Tony Hershey: Candidate for Glenwood Springs City Council At Large
I am very excited to run for City Council At-Large in Glenwood Springs. I am running because, for too long, special interests and a lack of transparency has resulted in some on council serving their own interests instead of yours. The result is a lack of confidence in some of their decisions, including crucial votes involving millions of our dollars.
I have the experience to fix this. I have over 27 years of public service and government expertise. I have been a prosecutor here since 2005, primarily in juvenile court. I grew up in the Valley, moving here 45 years ago, the last 14 in Glenwood.
This is my only home, I care about it, and I will work for all of you to make it better. If elected, I promise to refocus the city’s priorities to include road improvements, critical infrastructure and services for all our neighborhoods.
Three major issues I will initially focus on:
• Transparency. Last year, I had to file a Colorado Open Records Request to get basic information about city spending on Seventh Street improvements following the bridge construction. Members of the current council, including my opponent, initially opposed the release of costs and expenditures. A government that keeps secrets from its citizens will never be accountable to you.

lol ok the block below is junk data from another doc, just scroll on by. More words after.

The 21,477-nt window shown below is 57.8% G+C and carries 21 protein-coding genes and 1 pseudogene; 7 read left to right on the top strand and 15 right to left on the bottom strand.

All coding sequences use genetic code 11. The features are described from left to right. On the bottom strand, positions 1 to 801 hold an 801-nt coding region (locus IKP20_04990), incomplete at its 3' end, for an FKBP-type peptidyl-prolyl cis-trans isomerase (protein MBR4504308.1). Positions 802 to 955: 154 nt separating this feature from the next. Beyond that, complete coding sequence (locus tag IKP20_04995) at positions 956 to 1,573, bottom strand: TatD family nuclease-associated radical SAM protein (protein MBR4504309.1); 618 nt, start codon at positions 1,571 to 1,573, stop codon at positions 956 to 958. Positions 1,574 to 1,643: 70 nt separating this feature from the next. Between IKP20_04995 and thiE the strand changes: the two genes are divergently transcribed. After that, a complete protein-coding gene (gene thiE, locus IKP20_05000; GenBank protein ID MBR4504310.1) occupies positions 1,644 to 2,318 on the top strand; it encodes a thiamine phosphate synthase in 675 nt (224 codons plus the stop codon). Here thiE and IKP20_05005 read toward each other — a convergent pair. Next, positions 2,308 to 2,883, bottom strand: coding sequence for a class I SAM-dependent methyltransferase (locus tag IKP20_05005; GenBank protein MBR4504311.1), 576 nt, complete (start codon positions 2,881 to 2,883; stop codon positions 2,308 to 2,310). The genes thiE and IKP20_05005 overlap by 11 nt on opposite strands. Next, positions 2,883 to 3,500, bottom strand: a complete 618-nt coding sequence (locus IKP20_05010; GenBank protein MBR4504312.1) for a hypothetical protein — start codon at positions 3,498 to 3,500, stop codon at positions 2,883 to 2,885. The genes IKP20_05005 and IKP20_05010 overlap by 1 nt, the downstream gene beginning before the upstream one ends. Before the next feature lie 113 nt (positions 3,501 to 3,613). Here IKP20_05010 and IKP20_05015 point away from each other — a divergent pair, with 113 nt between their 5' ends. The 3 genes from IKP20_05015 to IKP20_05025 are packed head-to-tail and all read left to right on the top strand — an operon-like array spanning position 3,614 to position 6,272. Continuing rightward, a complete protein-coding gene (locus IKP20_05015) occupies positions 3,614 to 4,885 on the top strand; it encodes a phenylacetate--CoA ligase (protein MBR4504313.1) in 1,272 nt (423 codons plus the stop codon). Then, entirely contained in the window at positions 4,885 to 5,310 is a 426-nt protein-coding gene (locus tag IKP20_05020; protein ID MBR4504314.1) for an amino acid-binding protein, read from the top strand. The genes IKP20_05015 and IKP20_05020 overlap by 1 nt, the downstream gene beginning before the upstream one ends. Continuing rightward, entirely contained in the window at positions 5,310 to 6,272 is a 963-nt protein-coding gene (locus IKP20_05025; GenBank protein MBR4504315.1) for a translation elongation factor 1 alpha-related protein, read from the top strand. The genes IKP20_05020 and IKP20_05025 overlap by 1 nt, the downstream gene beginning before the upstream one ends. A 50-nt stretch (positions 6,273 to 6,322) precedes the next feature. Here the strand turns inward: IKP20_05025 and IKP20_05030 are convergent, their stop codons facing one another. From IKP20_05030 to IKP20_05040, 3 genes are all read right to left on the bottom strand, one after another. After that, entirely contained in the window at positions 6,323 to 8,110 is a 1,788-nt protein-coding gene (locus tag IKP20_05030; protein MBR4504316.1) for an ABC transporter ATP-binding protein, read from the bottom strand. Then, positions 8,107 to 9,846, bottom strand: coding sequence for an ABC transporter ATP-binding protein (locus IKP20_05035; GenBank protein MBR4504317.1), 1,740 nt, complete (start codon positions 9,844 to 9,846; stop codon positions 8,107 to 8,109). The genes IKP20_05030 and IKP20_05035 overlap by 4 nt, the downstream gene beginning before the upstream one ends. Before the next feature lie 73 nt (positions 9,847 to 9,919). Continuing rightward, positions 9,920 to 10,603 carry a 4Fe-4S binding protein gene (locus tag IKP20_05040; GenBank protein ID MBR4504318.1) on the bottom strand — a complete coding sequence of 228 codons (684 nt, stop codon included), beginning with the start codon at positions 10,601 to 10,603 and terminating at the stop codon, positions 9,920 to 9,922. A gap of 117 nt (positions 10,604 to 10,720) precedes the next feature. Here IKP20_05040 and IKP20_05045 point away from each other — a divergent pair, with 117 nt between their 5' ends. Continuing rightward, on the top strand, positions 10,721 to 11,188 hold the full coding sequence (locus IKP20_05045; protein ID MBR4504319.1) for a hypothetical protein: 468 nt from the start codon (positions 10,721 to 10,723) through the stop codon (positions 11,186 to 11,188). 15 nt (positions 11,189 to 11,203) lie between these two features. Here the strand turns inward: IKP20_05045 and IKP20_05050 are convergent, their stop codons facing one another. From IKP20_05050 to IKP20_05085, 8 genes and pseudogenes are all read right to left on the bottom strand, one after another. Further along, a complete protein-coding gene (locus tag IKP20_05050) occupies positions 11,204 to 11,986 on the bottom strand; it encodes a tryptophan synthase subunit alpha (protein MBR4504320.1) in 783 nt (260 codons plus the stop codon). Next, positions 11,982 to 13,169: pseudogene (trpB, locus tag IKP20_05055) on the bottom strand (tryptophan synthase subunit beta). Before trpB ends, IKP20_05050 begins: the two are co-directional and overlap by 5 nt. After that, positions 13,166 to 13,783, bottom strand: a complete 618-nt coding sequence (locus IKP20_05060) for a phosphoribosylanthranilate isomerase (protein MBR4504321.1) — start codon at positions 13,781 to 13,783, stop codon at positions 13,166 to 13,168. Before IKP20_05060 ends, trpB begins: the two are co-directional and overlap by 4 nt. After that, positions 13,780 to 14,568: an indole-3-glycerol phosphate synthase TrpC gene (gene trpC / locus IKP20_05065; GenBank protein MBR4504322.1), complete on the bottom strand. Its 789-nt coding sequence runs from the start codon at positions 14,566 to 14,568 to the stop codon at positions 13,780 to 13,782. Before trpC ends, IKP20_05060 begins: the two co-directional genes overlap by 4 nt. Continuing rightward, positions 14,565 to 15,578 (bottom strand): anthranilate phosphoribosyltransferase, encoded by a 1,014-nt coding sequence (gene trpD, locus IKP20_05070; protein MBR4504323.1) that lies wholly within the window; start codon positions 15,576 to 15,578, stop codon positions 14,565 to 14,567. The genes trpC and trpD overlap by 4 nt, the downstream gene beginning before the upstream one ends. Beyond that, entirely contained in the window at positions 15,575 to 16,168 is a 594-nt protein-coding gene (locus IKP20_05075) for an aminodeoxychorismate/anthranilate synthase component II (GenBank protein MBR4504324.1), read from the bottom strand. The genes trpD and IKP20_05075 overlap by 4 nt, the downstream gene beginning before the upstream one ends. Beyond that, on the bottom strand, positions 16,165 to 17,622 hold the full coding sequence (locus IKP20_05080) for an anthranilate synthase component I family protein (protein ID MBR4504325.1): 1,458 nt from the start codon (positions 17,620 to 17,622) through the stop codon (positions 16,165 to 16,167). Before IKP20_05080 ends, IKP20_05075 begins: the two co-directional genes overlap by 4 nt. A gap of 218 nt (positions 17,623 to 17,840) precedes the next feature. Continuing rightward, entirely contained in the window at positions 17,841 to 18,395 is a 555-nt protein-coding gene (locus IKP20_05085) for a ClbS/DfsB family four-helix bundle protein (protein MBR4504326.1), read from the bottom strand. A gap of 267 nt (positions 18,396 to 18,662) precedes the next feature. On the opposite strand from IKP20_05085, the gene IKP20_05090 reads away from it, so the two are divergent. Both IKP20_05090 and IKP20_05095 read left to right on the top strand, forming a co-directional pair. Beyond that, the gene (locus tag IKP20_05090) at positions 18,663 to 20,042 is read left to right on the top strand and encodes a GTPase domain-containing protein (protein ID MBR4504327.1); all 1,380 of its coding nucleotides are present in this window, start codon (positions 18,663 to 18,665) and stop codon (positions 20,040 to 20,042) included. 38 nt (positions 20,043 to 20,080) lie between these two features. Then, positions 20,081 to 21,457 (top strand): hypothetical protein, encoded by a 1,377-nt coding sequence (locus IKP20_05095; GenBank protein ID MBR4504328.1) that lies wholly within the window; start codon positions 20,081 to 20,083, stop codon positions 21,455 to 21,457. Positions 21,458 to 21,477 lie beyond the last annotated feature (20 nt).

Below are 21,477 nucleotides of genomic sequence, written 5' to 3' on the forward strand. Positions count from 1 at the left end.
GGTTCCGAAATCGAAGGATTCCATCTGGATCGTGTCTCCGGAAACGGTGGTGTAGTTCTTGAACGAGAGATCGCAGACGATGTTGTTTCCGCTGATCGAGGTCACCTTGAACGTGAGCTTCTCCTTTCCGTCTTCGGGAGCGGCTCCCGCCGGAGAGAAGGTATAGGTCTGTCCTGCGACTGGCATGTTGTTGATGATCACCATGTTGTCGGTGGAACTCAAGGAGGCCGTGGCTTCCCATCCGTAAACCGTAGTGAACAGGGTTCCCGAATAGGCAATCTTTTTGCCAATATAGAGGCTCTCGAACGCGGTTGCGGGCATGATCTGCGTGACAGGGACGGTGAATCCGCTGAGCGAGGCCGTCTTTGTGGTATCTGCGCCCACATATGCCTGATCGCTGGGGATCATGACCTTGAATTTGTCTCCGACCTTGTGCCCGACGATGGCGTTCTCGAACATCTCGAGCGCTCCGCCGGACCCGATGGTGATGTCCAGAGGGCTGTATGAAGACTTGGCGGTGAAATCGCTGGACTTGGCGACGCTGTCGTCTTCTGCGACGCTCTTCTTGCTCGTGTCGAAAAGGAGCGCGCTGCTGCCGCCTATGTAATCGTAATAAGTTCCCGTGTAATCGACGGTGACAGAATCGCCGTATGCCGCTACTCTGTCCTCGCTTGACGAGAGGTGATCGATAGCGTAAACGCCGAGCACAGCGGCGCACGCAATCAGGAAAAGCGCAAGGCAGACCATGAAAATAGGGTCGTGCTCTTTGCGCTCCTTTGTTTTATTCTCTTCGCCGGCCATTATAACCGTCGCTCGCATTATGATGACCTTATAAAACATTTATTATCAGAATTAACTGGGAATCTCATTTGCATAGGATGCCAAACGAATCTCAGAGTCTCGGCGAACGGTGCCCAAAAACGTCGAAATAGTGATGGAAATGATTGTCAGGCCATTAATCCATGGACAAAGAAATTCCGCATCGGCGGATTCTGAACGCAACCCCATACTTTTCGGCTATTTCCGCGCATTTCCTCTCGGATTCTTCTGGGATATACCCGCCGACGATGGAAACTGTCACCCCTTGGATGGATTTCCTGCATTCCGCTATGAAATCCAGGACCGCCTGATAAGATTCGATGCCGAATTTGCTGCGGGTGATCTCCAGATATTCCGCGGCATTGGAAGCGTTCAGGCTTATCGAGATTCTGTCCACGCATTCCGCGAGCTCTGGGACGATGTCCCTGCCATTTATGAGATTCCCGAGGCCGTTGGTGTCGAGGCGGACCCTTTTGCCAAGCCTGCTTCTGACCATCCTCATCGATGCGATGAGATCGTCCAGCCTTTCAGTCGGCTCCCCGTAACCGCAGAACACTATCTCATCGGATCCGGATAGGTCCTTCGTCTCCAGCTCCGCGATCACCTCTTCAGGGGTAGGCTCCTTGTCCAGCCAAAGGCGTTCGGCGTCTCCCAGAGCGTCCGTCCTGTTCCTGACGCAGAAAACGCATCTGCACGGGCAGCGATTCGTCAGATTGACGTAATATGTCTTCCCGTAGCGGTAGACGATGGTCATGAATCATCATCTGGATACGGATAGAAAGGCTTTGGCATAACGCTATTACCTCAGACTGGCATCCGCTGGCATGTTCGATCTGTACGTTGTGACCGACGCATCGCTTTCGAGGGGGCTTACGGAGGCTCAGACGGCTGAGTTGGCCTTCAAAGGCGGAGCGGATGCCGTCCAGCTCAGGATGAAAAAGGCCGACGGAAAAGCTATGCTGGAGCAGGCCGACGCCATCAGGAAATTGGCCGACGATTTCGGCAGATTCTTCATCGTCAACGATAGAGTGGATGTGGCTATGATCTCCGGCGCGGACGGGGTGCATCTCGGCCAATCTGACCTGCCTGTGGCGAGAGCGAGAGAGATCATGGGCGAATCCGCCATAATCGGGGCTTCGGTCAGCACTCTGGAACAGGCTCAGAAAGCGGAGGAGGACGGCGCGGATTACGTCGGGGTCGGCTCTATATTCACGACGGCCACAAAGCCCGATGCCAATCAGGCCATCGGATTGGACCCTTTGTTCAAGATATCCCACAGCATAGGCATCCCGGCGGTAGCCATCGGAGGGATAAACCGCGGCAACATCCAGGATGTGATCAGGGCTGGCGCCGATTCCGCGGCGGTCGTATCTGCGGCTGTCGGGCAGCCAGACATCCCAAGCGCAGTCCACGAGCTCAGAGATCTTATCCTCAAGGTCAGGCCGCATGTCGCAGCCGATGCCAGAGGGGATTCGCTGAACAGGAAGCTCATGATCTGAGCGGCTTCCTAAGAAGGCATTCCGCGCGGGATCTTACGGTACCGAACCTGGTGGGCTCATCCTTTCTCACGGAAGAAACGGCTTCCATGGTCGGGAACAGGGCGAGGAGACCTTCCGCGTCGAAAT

• Street Tax. I am opposed to the proposed street tax, but not to spending money to fix all our streets. Glenwood is quick to spend on high visibility projects, but seems loath to spend on boring things, like neighborhood streets, where money is really needed. We don’t need, or at least we can’t afford, a fancy festival street and fountains under the bridge while Midland Avenue is inundated with potholes. Our streets are a disgrace and we need to refocus our priorities. The fact that the city feels it needs to raise taxes for the basic service of fixing our streets belies its financial mismanagement. New taxes will hurt local businesses. Before raising them, let’s step back and assess where existing funds are best spent.
• The Mid-Continent quarry. Some on City Council have said there is nothing they can do to stop a quarry that is outside the city limits. That is not true. The council has many tools it can use, including truck and traffic restrictions, prohibiting new infrastructure, and communicating more effectively with state and federal officials to convey our objections. Together, we will stop this misguided expansion.
I am running to represent every citizen, not just one business, developer or real estate agent, but for all of you. I am running because we need city government that is open and works for all our neighborhoods and businesses, not only a few. Please join me as we take back our local government to insure it represents the entire community, not just a small portion of it.
If you trust me with your vote, I will work hard, effectuate change and insure that every one of you has a voice in local government.
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“I feel I have the opportunity to go out and work for the people, and represent the people directly,” Wilhelm said.